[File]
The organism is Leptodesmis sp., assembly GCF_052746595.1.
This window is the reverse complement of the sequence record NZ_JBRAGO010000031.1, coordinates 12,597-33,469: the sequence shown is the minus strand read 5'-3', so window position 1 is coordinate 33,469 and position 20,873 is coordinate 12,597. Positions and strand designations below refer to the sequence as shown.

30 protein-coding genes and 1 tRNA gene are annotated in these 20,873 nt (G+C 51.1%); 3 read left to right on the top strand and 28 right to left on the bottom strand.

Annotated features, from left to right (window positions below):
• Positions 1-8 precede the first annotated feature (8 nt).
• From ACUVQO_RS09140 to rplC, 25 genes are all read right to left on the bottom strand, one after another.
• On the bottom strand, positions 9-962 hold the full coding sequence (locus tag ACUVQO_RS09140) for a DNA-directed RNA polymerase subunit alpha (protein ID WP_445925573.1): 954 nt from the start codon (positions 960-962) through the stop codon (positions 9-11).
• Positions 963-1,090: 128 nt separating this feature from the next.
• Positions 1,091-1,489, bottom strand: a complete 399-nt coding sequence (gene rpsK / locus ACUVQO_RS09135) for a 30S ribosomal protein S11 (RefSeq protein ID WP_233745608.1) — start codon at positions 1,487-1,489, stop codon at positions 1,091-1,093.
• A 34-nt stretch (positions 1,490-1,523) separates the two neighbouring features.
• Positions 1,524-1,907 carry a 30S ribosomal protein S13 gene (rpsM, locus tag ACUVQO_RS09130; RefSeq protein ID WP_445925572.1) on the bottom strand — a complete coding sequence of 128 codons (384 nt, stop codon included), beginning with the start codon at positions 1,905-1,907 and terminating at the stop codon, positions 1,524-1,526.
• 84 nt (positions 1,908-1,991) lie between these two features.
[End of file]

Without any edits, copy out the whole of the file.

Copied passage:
The organism is Leptodesmis sp., assembly GCF_052746595.1.
This window is the reverse complement of the sequence record NZ_JBRAGO010000031.1, coordinates 12,597-33,469: the sequence shown is the minus strand read 5'-3', so window position 1 is coordinate 33,469 and position 20,873 is coordinate 12,597. Positions and strand designations below refer to the sequence as shown.

30 protein-coding genes and 1 tRNA gene are annotated in these 20,873 nt (G+C 51.1%); 3 read left to right on the top strand and 28 right to left on the bottom strand.

Annotated features, from left to right (window positions below):
• Positions 1-8 precede the first annotated feature (8 nt).
• From ACUVQO_RS09140 to rplC, 25 genes are all read right to left on the bottom strand, one after another.
• On the bottom strand, positions 9-962 hold the full coding sequence (locus tag ACUVQO_RS09140) for a DNA-directed RNA polymerase subunit alpha (protein ID WP_445925573.1): 954 nt from the start codon (positions 960-962) through the stop codon (positions 9-11).
• Positions 963-1,090: 128 nt separating this feature from the next.
• Positions 1,091-1,489, bottom strand: a complete 399-nt coding sequence (gene rpsK / locus ACUVQO_RS09135) for a 30S ribosomal protein S11 (RefSeq protein ID WP_233745608.1) — start codon at positions 1,487-1,489, stop codon at positions 1,091-1,093.
• A 34-nt stretch (positions 1,490-1,523) separates the two neighbouring features.
• Positions 1,524-1,907 carry a 30S ribosomal protein S13 gene (rpsM, locus tag ACUVQO_RS09130; RefSeq protein ID WP_445925572.1) on the bottom strand — a complete coding sequence of 128 codons (384 nt, stop codon included), beginning with the start codon at positions 1,905-1,907 and terminating at the stop codon, positions 1,524-1,526.
• 84 nt (positions 1,908-1,991) lie between these two features.